Antidepressants in pregnancy are not associated with autism risk, new study findsBMJ 2017; 357 doi: https://doi.org/10.1136/bmj.j1923 (Published 19 April 2017) Cite this as: BMJ 2017;357:j1923
- Ingrid Torjesen
Other factors may explain a proposed increased risk of autism in children of depressed mothers treated with antidepressants during pregnancy, show the findings of two large population based studies published in JAMA.1
Previous studies have suggested a higher risk of childhood autism spectrum disorder associated with antidepressant exposure during pregnancy. But researchers at the Women’s College Hospital in Toronto, Canada, evaluated the association between serotonergic antidepressant exposure (a selective serotonin reuptake inhibitor or selective norepinephrine reuptake inhibitor) during pregnancy and childhood autism, using a variety of methods to tackle the potential confounding factors.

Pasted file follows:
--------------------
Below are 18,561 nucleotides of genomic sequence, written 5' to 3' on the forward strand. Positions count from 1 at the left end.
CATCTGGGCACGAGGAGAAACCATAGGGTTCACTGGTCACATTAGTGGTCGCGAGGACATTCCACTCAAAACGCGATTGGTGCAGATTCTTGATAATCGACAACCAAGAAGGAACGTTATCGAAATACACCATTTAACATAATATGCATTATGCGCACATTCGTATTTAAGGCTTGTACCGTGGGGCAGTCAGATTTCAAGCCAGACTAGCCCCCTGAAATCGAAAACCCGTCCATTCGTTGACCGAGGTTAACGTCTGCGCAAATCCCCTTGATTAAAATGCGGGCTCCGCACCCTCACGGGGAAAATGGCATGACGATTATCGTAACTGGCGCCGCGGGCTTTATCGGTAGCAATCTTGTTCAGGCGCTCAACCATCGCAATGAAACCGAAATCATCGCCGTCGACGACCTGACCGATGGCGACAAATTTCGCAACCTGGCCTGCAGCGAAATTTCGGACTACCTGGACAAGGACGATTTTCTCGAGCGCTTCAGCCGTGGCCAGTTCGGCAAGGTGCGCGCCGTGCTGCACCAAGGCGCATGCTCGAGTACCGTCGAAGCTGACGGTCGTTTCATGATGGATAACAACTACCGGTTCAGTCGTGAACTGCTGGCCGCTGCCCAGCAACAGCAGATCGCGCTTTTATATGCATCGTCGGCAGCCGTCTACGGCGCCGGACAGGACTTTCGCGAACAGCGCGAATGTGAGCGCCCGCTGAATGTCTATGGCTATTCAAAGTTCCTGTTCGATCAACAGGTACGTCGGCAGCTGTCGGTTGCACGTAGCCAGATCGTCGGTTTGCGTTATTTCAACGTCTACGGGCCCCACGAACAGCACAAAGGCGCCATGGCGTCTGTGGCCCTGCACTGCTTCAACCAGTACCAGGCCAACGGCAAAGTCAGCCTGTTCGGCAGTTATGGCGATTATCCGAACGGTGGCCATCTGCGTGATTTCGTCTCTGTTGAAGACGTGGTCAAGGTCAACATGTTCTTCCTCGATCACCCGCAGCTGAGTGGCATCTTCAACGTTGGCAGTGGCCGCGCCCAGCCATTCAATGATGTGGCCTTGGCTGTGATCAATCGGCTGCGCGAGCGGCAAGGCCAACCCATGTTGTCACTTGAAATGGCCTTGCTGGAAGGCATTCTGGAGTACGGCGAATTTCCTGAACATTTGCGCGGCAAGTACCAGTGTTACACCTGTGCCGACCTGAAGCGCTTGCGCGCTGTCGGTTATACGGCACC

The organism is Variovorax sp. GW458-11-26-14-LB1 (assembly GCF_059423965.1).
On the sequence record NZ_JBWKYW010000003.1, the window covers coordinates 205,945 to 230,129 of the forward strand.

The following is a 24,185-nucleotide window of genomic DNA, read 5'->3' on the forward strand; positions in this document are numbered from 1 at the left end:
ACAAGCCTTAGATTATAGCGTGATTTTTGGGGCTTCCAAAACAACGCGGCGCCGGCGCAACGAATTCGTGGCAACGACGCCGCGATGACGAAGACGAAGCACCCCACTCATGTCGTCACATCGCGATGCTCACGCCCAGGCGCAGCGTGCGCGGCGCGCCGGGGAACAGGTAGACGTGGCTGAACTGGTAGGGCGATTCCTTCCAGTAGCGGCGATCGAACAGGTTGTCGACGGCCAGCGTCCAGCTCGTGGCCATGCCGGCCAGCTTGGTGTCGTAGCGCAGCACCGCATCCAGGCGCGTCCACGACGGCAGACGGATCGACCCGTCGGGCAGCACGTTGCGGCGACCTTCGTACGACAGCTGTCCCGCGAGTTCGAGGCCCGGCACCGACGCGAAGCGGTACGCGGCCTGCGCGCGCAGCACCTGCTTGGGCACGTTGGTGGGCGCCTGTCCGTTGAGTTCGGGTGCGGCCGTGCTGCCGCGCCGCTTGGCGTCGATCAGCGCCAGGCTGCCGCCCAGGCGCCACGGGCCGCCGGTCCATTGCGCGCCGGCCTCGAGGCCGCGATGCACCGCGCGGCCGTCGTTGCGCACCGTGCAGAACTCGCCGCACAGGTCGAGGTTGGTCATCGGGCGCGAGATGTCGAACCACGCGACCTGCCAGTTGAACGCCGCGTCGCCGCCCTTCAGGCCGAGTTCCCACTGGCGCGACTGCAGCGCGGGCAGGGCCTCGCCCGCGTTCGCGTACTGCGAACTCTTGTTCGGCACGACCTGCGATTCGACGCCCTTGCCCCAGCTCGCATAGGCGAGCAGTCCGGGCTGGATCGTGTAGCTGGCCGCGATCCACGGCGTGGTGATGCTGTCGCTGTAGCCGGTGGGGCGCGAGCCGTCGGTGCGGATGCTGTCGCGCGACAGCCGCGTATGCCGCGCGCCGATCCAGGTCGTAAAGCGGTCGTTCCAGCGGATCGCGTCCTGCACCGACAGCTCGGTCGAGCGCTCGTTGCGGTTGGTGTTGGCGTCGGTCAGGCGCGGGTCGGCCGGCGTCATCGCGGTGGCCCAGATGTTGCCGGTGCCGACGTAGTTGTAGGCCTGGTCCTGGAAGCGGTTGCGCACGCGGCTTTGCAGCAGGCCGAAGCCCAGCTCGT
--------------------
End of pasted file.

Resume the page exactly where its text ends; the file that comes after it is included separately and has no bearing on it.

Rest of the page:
The study included 35 906 births at an average gestational …
Log in using your username and password
Log in through your institution
Register for a free trial to thebmj.com to receive unlimited access to all content on thebmj.com for 14 days.
Sign up for a free trial